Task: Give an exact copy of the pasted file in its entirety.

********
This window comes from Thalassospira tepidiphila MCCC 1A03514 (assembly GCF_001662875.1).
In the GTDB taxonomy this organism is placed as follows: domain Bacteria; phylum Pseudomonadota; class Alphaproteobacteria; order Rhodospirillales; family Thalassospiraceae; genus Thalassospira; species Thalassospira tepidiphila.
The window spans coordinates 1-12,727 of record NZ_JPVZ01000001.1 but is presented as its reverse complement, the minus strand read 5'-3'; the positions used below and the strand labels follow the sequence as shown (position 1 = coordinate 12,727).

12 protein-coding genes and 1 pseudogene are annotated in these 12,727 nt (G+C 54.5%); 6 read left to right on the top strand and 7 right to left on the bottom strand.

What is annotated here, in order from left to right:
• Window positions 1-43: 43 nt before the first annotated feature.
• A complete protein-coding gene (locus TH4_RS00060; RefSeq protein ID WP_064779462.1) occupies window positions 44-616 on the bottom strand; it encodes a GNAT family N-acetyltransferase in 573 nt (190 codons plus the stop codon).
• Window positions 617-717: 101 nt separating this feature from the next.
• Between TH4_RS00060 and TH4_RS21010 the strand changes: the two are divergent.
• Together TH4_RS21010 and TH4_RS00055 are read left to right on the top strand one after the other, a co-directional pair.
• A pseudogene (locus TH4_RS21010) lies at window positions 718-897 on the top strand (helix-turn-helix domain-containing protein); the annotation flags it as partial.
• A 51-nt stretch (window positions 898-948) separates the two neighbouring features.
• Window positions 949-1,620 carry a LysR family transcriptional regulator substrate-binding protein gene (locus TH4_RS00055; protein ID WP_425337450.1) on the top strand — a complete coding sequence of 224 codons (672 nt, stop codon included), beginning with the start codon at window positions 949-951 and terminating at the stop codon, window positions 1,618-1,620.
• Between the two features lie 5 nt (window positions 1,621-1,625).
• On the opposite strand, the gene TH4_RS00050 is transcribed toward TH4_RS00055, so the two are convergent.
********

This window comes from Thalassospira tepidiphila MCCC 1A03514 (assembly GCF_001662875.1).
In the GTDB taxonomy this organism is placed as follows: domain Bacteria; phylum Pseudomonadota; class Alphaproteobacteria; order Rhodospirillales; family Thalassospiraceae; genus Thalassospira; species Thalassospira tepidiphila.
The window spans coordinates 1-12,727 of record NZ_JPVZ01000001.1 but is presented as its reverse complement, the minus strand read 5'-3'; the positions used below and the strand labels follow the sequence as shown (position 1 = coordinate 12,727).

12 protein-coding genes and 1 pseudogene are annotated in these 12,727 nt (G+C 54.5%); 6 read left to right on the top strand and 7 right to left on the bottom strand.

What is annotated here, in order from left to right:
• Window positions 1-43: 43 nt before the first annotated feature.
• A complete protein-coding gene (locus TH4_RS00060; RefSeq protein ID WP_064779462.1) occupies window positions 44-616 on the bottom strand; it encodes a GNAT family N-acetyltransferase in 573 nt (190 codons plus the stop codon).
• Window positions 617-717: 101 nt separating this feature from the next.
• Between TH4_RS00060 and TH4_RS21010 the strand changes: the two are divergent.
• Together TH4_RS21010 and TH4_RS00055 are read left to right on the top strand one after the other, a co-directional pair.
• A pseudogene (locus TH4_RS21010) lies at window positions 718-897 on the top strand (helix-turn-helix domain-containing protein); the annotation flags it as partial.
• A 51-nt stretch (window positions 898-948) separates the two neighbouring features.
• Window positions 949-1,620 carry a LysR family transcriptional regulator substrate-binding protein gene (locus TH4_RS00055; protein ID WP_425337450.1) on the top strand — a complete coding sequence of 224 codons (672 nt, stop codon included), beginning with the start codon at window positions 949-951 and terminating at the stop codon, window positions 1,618-1,620.
• Between the two features lie 5 nt (window positions 1,621-1,625).
• On the opposite strand, the gene TH4_RS00050 is transcribed toward TH4_RS00055, so the two are convergent.